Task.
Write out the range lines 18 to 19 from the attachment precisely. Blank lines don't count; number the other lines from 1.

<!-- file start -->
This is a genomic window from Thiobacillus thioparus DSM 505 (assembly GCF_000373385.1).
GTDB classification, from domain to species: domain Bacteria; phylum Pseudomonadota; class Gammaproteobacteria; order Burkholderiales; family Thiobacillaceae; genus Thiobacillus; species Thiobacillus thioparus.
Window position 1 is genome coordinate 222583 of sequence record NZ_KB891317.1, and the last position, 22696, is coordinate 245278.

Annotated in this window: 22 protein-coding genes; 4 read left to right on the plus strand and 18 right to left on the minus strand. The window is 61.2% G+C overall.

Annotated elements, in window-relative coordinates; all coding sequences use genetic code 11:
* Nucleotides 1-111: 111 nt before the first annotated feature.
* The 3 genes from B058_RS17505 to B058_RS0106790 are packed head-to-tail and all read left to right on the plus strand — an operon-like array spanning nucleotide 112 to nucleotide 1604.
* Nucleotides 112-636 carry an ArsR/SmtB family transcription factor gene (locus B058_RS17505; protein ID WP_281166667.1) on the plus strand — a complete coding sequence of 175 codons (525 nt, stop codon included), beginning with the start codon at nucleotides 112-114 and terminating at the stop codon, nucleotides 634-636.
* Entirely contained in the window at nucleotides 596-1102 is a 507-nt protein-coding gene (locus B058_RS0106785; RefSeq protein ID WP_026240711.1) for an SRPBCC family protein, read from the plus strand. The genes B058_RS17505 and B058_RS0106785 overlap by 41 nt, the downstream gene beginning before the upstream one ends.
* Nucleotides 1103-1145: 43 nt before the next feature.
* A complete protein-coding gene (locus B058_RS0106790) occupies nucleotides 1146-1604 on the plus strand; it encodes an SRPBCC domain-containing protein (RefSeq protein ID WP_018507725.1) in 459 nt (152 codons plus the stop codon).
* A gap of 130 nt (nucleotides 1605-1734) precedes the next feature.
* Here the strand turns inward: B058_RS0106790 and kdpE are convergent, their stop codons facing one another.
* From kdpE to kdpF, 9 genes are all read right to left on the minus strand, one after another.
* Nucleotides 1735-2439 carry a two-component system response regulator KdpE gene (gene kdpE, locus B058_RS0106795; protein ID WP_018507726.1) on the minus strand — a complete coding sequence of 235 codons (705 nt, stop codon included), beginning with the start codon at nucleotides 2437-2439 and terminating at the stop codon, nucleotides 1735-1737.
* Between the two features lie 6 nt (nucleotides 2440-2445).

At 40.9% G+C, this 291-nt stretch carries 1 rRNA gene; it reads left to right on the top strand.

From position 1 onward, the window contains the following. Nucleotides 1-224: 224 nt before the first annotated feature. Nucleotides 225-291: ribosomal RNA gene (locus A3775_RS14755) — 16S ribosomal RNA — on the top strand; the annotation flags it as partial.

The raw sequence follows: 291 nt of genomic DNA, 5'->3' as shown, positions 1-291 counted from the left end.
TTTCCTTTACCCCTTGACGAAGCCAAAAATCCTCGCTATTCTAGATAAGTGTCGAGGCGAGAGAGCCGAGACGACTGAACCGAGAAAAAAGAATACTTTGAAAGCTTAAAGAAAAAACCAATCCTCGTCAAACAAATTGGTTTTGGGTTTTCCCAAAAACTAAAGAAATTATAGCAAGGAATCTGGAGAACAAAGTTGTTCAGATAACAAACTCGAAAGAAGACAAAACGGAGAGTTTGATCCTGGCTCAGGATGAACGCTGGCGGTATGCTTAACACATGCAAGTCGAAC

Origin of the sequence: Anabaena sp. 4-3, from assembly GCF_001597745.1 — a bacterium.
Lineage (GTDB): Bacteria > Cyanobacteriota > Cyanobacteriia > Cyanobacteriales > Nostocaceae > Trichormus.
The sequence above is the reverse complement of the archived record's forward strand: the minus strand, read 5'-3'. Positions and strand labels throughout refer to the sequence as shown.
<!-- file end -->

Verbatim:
From position 1 onward, the window contains the following. Nucleotides 1-224: 224 nt before the first annotated feature. Nucleotides 225-291: ribosomal RNA gene (locus A3775_RS14755) — 16S ribosomal RNA — on the top strand; the annotation flags it as partial.

The raw sequence follows: 291 nt of genomic DNA, 5'->3' as shown, positions 1-291 counted from the left end.